Dr. M.D. Salman, editor of Preventive Veterinary Medicine, said his journal requires a conflict of interest statement from every author.

The only exception to the general consensus came from Dr. Karen Overall, editor of the Journal of Veterinary Behavior, who said that the publication had become “fussy” about authors reporting the financial backers of studies. Overall reviews manuscripts for other journals and notes that there have been cases where it was thought that some funding was relevant, but it was not reported.

“There are many papers on — for example, pheromonal products — where the authors have not disclosed that they have been paid consultants for the company,” she said. “I only know this because I have later seen people’s CVs (curriculum vitae) in another context and it is listed.”

The IAVE's Christopher said that although there may not be a serious problem with conflicts of interest, reported or not, that does not mean editors take the situation lightly. She notes that at the group’s last annual meeting there was a detailed presentation on conflicts given by the American Veterinary Medical Association’s Dr. Craig Smith, associate editor with the publications division.

However, Dr. Paul Pion, a boarded cardiologist, published author and president of VIN (the parent company of VNS), said it is a “crock” to suggest that veterinary research is devoid of potential conflicts. The question, he said, “is not the size or nature of what triggers the potential conflict. What matters is that it exists at all. If there is a potential conflict, it must be disclosed explicitly, no exceptions.”

Pion believes that it is the responsibility of journal editors to more explicitly define a potential conflict of interest for their authors in order to help them recognize potential conflicts that they might not think to disclose.

It's "not because (authors) wish to hide them,” explained Pion, “but because they don’t recognize them as potential conflicts."

Pion continued: “We all believe we are immune from influence. Well, we are not. We are human. We all want to ‘do right’ by those who are nice to us. So, it is up to the profession and especially the journals to do more to help authors recognize potential conflicts of interest to protect authors from criticism for not revealing what others might consider potential conflicts of interest.” 

Pion and his cardiologist colleague Dr. Mark Rishniw, a VIN consultant and Cornell University fellow, highlight a recent example that they believe illustrates how, when it comes to reporting conflicts, veterinary editors and journals are dropping the ball.

Pion and Rishniw point to an article in the July/August 2008 issue of the Journal of Veterinary Internal Medicine (JVIM) that prompted the cardiologists and two of their UC Davis colleagues to author a series of letters to the editor, expressing their concerns with a study on the effects of benazepril on survival and cardiac events in dogs with asymptomatic mitral valve disease.
Benazepril is an angiotensin converting enzyme inhibitor marketed by Novartis Animal Health — a company that, three years earlier, had gifted a $150,000 Vivid 7 ultrasound machine to the facility where the study's authors work .

While the authors apparently reported to JVIM that they had no conflicts of interest upon submitting their article, the ultrasound machine donation was revealed in the study's acknowledgments section.

Rishniw and Pion emphasize that their concerns do not lie with the authors — researchers who, they claim, likely did not intentionally misrepresent their conflicts or skew the study. Pion said he "believes in the integrity and intent of the authors of the paper” and is not attacking the ethical standards of the authors.   

Rather, the situation illustrates a problem with the leadership of journals that do not go far enough to explore potential conflicts, outline their parameters to authors or take the issue seriously, he said.

“We are all human; most of us are honorable and nice people,” Pion explained. “But I also believe that we are all influenced by that mutual niceness and desire to find positive results (investigator bias) that can lead to the subconscious desire to not publish a bad outcome about a drug that we believe works and is produced by a company that has been good to us. This creates a very dangerous situation where we think we are immune from this form of potential conflict of interest and bias. The fact that our colleagues checked 'none' when asked about potential conflicts demonstrates that they don’t recognize the potential for a conflict of interest inherent in this type of gift from the maker of the drug under study.”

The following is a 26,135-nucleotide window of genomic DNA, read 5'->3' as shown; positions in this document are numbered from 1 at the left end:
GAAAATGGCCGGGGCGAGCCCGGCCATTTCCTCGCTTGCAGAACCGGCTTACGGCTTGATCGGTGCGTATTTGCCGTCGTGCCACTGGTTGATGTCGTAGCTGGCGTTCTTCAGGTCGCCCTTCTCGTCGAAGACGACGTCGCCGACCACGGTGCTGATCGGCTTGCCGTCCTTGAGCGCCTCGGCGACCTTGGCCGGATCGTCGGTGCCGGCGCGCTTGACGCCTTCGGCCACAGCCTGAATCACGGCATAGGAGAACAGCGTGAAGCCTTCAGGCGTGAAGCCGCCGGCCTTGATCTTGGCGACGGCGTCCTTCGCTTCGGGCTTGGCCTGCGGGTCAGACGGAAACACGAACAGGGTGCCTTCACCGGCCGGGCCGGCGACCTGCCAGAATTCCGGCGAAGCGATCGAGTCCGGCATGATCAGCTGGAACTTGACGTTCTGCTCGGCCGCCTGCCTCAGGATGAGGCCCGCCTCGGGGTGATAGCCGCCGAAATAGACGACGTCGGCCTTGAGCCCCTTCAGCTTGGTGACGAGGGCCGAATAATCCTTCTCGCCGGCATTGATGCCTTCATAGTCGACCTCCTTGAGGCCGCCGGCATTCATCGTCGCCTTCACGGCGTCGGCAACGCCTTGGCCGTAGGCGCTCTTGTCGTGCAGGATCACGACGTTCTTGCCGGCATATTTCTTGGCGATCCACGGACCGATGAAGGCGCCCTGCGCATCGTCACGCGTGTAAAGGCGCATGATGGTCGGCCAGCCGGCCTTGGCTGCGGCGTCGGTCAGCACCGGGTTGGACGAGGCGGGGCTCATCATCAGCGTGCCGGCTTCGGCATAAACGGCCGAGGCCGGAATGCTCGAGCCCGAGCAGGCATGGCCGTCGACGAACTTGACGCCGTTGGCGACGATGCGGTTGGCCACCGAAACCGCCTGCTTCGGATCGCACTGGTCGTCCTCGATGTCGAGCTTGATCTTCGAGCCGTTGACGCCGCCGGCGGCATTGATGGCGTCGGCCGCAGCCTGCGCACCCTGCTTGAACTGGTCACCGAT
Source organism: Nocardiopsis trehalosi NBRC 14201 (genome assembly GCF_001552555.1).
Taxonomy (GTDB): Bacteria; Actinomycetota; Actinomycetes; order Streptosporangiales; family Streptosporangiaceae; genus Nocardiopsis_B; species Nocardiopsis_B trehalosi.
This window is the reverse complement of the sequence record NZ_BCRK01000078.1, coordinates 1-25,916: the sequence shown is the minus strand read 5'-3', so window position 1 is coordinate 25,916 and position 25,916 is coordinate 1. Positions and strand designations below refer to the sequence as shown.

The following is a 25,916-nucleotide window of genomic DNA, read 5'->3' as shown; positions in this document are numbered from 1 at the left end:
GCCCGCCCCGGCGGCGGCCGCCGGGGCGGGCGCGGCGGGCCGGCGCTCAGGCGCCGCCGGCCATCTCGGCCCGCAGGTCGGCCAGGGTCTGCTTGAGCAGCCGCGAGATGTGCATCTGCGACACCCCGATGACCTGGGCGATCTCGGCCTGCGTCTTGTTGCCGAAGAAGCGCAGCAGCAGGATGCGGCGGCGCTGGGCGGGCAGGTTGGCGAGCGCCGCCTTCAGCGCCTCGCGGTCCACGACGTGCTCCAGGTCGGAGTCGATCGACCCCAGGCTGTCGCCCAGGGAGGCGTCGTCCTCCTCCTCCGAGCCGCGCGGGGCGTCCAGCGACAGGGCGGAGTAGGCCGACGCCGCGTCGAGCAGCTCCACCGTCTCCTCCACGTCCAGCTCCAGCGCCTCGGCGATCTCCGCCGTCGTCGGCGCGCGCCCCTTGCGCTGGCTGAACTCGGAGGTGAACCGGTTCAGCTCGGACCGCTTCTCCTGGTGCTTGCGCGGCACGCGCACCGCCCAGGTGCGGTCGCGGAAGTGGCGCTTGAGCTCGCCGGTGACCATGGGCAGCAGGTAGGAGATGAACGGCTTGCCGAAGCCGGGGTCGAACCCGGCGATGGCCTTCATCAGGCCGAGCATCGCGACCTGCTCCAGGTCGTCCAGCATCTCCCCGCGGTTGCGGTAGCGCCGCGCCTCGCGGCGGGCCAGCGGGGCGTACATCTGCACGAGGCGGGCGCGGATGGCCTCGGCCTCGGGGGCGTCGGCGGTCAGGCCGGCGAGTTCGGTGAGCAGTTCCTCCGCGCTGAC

In response to a VNS query, the benazepril study's primary author, Dr. Jean Louis Pouchelon, took offense at the notion that his scientific integrity was in question.

“Our team has always declared potential conflicts of interest or sponsors involved in our studies, and we did so in the Acknowledgments section of the aforementioned paper,” he said.

Pouchelon explained that the echocardiography system that Novartis donated to his school was not tied to any person or project.

In response, Pion reiterated his belief that the problem lies with journal's editors: "The (JVIM) editor should have seen the acknowledgment and recognized it as discordant with checking the none box and ensured that when the article was published the gift was clearly declared as a potential conflict of interest."

JVIM editors did not respond to repeated requests from the VNS for comment.

Pion believes that, in general, veterinary medical journals are too cavalier about potential conflict reporting statements. He does not buy the argument that there is not enough money in veterinary research to bias scientists. “We’re not talking intentional cheating or fraud. We’re talking about investigator bias that we all need to work hard to defend against for ourselves and each other.

“We can’t pretend it isn’t a factor,” he added. “It doesn’t really matter whether the funding or donation was $5 or $1 million. What matters is how receiving a gift affects us. We are all full of potential conflicts, and we owe it to the profession to acknowledge that fact.”
That's what Vermont’s Glanzberg wants to happen. He knows that there are conflicts of interest in research, sometimes financial, and he doesn’t care how researchers characterize them.

He just wants to know about them and believes that it's time for veterinary journals to follow their counterparts in human medicine by making reporting requirements more rigorous.

“This is no longer penny-ante stuff that we needn’t be paying attention to,” Glanzberg said.

Freelance journalist Timothy Kirn contributed to this article.



VIN News Service commentaries are opinion pieces presenting insights, personal experiences and/or perspectives on topical issues by members of the veterinary community. To submit a commentary for consideration, email

Information and opinions expressed in letters to the editor are those of the author and are independent of the VIN News Service. Letters may be edited for style. We do not verify their content for accuracy.